With the sharp increase of heating oil prices in Alaska this past half decade, and with no substantial tax base for many Alaskan school districts to levy from, many districts have no recourse to recoup lost resources for educational delivery without considering a cheaper fuel source for heating their schools. A half dozen districts in Interior and Southeast Alaska have successfully switched to burning wood, which has resulted in cutting fuel costs by at least 50%, and in some cases up toward 75%. What community 'capitals' or assets did these locations that made the switch, have? This interview-based research looks at the resulting benefits of these biomass efforts in light of the Community Capitals Framework, which looks at a utility/heat project from the point of view of community development, sustainability, and resiliency.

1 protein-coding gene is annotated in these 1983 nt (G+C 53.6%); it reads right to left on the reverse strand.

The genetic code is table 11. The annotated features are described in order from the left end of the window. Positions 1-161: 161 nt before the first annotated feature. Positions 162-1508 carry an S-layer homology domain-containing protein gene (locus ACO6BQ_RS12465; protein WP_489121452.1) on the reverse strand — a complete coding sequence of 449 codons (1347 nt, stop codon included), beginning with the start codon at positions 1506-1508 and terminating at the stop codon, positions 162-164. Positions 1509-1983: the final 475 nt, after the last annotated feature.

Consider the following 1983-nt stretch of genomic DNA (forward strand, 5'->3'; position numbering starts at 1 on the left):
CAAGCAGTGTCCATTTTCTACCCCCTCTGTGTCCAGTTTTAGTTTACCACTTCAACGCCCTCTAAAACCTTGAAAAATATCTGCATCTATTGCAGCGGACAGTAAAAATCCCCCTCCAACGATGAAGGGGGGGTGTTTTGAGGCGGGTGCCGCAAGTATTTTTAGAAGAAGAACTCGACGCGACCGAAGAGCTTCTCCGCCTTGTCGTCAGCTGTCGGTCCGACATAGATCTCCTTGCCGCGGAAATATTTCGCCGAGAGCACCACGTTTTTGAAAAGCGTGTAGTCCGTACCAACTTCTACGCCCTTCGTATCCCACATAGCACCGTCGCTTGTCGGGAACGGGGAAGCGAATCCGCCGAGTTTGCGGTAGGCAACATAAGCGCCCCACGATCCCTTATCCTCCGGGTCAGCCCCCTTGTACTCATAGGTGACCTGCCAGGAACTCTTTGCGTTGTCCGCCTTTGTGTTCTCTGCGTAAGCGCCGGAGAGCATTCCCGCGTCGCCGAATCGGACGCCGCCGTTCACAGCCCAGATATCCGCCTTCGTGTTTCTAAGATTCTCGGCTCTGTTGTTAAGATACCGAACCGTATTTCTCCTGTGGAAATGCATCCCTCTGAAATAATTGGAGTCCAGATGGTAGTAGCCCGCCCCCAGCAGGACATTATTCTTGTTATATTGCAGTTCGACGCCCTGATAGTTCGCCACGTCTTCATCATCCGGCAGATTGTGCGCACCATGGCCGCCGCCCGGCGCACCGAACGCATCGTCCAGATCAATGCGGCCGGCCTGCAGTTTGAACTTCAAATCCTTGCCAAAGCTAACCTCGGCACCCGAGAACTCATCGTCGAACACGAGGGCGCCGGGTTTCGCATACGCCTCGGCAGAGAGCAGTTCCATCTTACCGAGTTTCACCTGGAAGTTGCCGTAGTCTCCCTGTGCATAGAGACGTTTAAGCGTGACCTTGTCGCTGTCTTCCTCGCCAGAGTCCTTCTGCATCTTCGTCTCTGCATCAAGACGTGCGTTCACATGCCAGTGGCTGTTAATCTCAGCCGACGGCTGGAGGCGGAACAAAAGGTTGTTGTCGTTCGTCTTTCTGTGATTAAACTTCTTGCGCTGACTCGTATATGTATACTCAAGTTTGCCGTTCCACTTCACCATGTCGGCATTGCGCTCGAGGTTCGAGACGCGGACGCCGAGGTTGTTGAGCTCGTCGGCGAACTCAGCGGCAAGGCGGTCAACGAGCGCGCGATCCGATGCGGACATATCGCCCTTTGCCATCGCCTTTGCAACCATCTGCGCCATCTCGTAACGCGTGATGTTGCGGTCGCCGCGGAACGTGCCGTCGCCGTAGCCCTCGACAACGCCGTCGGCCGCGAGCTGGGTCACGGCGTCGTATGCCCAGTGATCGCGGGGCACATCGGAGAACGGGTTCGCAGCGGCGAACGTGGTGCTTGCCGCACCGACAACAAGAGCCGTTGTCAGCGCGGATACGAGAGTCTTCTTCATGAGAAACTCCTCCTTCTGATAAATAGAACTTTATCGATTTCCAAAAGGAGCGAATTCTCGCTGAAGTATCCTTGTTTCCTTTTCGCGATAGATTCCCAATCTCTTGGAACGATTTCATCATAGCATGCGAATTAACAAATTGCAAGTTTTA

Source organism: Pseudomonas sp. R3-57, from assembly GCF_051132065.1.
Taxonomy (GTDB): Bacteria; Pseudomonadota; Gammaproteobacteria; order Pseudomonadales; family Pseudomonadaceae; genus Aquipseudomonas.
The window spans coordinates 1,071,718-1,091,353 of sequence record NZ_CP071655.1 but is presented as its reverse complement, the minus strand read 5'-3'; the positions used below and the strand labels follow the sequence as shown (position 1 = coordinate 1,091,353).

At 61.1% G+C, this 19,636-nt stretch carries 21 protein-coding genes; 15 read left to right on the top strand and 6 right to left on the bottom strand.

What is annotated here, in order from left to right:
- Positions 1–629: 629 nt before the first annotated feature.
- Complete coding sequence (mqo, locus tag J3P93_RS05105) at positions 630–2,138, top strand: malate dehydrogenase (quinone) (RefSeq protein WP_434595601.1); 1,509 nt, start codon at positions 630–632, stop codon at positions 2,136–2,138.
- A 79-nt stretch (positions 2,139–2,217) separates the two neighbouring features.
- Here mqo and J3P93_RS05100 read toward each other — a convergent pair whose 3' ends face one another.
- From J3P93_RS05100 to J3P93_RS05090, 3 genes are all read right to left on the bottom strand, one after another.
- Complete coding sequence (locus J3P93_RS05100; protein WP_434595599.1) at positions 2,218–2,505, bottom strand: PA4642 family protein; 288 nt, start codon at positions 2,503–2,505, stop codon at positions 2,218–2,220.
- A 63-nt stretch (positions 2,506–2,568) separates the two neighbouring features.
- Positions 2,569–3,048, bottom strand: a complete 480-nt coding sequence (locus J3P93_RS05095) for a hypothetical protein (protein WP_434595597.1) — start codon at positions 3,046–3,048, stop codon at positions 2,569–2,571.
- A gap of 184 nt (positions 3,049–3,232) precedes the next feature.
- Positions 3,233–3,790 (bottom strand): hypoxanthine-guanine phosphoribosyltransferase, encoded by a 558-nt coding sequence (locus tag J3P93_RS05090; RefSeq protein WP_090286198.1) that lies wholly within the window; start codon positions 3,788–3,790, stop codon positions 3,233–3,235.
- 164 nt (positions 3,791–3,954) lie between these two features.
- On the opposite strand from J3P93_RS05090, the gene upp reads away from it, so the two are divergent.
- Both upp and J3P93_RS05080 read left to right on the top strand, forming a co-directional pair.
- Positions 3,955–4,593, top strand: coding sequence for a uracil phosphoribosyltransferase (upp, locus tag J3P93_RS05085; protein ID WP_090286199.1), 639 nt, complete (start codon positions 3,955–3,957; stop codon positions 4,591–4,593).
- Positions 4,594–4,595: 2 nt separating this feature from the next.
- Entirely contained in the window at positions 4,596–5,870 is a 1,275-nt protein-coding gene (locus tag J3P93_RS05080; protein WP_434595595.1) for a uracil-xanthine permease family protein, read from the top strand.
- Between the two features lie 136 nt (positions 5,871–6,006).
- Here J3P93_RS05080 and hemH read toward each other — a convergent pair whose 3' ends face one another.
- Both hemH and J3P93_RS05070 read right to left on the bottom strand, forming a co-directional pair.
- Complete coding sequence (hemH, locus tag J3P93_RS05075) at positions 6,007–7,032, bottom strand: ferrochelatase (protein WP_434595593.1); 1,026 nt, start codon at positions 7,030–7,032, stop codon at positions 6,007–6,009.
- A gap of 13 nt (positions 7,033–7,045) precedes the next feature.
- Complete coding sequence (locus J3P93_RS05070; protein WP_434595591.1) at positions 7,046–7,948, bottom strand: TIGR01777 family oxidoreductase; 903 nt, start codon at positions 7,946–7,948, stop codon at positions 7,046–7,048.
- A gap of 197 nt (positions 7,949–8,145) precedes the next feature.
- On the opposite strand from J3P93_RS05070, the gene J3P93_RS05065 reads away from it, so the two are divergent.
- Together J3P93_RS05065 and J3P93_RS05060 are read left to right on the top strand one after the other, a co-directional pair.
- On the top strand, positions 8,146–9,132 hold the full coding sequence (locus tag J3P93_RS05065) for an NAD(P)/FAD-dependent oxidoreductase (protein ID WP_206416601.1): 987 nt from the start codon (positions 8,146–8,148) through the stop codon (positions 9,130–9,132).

Nash, A., & Huang, D. (2014). Alaskan renewable schools-burning wood into educational dollars! In Energy Procedia (Vol. 61, pp. 2234–2238). Elsevier Ltd. https://doi.org/10.1016/j.egypro.2014.12.116